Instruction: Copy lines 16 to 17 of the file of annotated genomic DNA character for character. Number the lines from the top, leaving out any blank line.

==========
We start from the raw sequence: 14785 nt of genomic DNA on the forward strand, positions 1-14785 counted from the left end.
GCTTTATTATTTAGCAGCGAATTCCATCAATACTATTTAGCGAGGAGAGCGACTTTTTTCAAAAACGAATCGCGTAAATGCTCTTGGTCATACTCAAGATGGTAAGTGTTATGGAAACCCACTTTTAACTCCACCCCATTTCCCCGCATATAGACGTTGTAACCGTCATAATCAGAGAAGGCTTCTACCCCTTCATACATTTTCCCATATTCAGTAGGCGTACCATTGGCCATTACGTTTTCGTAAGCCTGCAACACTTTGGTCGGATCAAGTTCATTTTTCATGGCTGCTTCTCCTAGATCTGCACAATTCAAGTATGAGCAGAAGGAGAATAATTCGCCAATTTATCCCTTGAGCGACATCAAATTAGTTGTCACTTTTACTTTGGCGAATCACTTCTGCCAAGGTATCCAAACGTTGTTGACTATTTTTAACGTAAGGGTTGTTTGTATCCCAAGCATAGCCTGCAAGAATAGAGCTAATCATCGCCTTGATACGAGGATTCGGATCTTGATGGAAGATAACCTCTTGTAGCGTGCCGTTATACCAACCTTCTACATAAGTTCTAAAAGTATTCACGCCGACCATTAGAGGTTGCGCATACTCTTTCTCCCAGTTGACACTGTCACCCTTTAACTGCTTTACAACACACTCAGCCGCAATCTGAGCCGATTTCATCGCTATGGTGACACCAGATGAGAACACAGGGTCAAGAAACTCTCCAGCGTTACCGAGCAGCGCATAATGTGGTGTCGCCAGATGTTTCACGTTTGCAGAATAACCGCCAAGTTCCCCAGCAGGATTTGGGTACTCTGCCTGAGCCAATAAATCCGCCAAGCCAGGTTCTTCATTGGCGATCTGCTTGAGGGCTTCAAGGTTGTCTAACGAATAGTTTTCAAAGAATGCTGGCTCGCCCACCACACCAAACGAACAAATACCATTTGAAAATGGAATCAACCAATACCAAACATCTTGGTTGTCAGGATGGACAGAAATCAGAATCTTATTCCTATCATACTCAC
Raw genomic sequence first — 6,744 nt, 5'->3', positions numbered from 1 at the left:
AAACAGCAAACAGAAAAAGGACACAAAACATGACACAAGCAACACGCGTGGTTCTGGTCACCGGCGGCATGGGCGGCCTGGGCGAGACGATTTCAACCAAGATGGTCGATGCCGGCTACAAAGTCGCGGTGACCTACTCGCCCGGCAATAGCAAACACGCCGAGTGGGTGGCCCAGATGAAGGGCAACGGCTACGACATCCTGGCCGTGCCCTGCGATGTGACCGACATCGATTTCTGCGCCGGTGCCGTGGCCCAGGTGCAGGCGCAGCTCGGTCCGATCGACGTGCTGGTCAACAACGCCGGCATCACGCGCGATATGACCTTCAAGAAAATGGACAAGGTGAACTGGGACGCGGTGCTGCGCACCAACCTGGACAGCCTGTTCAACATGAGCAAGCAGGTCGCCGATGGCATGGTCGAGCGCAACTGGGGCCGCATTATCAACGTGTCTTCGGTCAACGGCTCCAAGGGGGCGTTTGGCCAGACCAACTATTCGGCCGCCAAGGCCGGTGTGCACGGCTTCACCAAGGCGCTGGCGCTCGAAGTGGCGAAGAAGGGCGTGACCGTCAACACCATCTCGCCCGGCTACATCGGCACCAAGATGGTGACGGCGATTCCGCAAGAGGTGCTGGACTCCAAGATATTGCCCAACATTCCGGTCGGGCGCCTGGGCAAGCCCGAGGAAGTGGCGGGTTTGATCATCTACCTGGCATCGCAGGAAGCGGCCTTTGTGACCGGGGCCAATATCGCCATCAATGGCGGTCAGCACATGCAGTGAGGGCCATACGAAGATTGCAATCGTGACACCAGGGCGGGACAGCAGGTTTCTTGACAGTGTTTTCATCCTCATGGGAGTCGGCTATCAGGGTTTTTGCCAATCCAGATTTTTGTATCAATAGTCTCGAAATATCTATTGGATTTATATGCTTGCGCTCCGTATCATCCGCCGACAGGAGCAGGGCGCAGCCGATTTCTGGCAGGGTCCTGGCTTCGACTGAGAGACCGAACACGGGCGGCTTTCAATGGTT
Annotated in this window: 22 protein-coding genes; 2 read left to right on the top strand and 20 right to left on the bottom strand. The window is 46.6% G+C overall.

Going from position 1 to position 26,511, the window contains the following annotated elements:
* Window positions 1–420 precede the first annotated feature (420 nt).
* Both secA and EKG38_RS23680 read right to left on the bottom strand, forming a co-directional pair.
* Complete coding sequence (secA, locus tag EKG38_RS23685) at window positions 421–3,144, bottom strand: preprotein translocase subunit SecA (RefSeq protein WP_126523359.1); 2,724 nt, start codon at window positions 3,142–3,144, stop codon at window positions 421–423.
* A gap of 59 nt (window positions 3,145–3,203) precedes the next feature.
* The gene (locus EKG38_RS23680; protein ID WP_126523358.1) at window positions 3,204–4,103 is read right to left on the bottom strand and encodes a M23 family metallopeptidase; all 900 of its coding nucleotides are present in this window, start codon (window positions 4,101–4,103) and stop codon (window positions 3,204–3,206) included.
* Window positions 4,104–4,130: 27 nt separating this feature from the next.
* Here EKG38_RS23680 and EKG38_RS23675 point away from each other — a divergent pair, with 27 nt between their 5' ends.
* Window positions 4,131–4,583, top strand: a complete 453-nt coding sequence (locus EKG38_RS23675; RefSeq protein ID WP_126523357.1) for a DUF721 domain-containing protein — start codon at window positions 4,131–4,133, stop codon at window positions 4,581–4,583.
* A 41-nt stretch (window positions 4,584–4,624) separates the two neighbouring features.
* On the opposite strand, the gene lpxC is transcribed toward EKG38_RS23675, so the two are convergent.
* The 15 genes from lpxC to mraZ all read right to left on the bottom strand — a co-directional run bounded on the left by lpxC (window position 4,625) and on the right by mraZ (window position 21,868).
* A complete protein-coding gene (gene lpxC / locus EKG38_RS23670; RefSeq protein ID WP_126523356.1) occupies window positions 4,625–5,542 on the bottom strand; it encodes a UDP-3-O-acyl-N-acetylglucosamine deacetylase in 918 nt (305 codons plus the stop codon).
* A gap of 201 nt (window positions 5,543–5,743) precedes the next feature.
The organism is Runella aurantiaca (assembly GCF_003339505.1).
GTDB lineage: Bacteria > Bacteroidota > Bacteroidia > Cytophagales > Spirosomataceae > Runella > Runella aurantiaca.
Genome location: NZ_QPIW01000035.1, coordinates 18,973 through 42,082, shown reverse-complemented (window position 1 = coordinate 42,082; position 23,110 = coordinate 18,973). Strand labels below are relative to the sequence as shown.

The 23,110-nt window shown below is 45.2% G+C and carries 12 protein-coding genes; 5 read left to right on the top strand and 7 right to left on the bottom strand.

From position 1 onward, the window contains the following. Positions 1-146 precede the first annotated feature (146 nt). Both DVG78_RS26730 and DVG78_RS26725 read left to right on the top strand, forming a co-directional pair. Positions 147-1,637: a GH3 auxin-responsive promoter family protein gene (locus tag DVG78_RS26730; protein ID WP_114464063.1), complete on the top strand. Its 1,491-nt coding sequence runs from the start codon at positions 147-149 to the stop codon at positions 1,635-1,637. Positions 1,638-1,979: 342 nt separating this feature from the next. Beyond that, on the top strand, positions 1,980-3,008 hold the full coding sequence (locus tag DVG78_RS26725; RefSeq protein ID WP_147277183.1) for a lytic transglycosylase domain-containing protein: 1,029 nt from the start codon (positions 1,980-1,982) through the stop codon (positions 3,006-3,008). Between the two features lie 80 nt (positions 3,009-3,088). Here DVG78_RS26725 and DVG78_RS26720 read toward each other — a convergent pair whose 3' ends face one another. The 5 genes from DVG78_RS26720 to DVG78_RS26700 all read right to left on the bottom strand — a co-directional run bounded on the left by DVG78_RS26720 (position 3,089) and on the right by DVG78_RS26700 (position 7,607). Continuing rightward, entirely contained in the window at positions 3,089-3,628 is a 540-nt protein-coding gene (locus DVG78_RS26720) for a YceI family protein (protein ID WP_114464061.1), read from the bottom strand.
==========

* On the opposite strand, the gene lpxC is transcribed toward EKG38_RS23675, so the two are convergent.
* The 15 genes from lpxC to mraZ all read right to left on the bottom strand — a co-directional run bounded on the left by lpxC (window position 4,625) and on the right by mraZ (window position 21,868).